My favorite part of writing “Paranoid Romantic” was realizing I had come up with something that didn’t sound like anything anyone else was doing. The song follows a series of congruent emotional threads. It originated as a quirky pop-punk love anthem and evolved into a sprawling and somewhat erratic pulp sci-fi story. As a vague narrative began to take shape, I realized the identity of the song was drastically shifting. I feared that the raw adolescent emotion – the high-school crush logic of the original composition – would be lost to accommodate the lofty new ambitions of the track. This is where the crucial challenge of this particular creative process presented itself: how do I musically marry these separate themes? I figured the solution was to organize the song into distinct, interlocking sections that would communicate with each other as the song built to a climax and eventual reprise. I’ve never written a piece like this before and it was a joy to *Tim Gunn Voice* make it work.
That said, I also had loads of fun putting together the initial singer-songwriter version on my acoustic. As much as I enjoy the production process, yelping sing-along choruses alone with a guitar is a blast.
On “Paranoid Romantic” it sounds like you collaborated with other artists. Do you often collaborate with others or do you prefer to work alone?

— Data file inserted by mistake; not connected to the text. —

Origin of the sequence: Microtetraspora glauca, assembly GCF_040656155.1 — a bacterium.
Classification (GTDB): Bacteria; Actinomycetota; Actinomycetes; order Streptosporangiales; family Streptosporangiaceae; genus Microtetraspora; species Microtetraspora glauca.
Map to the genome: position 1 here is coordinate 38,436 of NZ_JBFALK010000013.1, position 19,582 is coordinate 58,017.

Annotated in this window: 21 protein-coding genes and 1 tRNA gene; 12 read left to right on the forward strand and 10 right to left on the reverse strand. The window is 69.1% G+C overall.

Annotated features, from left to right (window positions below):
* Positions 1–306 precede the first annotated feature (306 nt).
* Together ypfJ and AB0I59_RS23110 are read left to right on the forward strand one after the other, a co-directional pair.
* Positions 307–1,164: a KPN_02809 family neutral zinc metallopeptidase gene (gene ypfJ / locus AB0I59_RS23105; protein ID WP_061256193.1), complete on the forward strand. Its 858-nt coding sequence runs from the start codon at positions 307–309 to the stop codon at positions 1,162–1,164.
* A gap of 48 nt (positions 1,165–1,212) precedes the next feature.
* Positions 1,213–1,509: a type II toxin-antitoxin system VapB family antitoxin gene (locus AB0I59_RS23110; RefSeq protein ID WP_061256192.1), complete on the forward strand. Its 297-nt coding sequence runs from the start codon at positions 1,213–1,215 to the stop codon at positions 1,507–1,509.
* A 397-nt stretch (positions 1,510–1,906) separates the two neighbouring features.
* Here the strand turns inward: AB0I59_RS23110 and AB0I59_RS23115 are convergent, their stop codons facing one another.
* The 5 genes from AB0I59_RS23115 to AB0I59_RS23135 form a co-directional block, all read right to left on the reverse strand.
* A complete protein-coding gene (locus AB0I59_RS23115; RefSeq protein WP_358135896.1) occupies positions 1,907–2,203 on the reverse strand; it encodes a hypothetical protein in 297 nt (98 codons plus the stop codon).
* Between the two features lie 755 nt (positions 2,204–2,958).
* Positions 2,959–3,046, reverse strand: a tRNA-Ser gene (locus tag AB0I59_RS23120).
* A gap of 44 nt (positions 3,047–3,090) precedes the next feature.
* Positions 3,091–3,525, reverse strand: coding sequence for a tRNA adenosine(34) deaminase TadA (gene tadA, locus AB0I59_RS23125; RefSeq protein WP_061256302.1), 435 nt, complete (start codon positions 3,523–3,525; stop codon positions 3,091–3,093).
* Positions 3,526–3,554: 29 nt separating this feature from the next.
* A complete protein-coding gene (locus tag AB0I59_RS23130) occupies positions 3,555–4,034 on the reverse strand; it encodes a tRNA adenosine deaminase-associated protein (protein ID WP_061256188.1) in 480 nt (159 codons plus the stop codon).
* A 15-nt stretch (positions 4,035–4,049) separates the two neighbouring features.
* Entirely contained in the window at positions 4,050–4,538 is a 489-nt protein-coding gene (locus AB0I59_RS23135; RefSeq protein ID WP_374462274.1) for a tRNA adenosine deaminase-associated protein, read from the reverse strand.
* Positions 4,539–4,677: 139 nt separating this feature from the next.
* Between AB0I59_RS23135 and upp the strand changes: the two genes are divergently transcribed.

It’s easiest to come up with something completely new when I’m working with just me and a guitar, so I prefer to work alone. My friends Lucas del Calvo and David James – from the band Robert Laser – played bass and drum-kit respectively on this song, the rest is me. Even the “female vocalist” I’m talking to on the first chorus and spoken-word bridge is my voice run through a piece of pitch-shift software called AlterBoy.
Don’t get me wrong, collaboration is important and often yields fantastic results. Several songs on the record feature my super-talented friend Jill Ryan – from the band GREAT TIME – singing alongside me. Lucas, David, and Jill brought a life and depth to the record that I never could have reached on my own. I hope to get into more collaborative efforts in the future because my friends are profoundly talented, but working in a group has never been my bag, at least at the conceptual stage. I usually know exactly how I want a song to sound. However, since you asked, I’ve found this amazing guitarist/singer, Spy Riley, and we’ve started working together. We’ll be gigging in NYC in early 2019.
What genre or genres would you consider yourself to be?
I would consider myself to be Hi-Fi Garage Rock.
When writing songs, which usually comes first: the words or the music?
Usually the music comes first, but this is not necessarily by design. I find that composing the music is not as personal as finding the right words. Writing music lends itself to a much more methodical creative approach. Cooking up compelling lyrics requires a certain level of vulnerability that I do not feel is as necessary for writing melody and harmony. Because of this, I’ll often find myself with many different pieces of music that I could lay a set of lyrics over. I think about it like the dichotomy between beats and bars in hip-hop. Though songwriting often entails writing beats and bars together, sometimes I’ll find myself with a hot beat in desperate need of bars. Other times I come up with some cool bars that beg for the perfect beat. There is no consistent rule. It all comes down to where that initial spark of inspiration originates.
What do you think is more important in a song: The words, the music, or neither?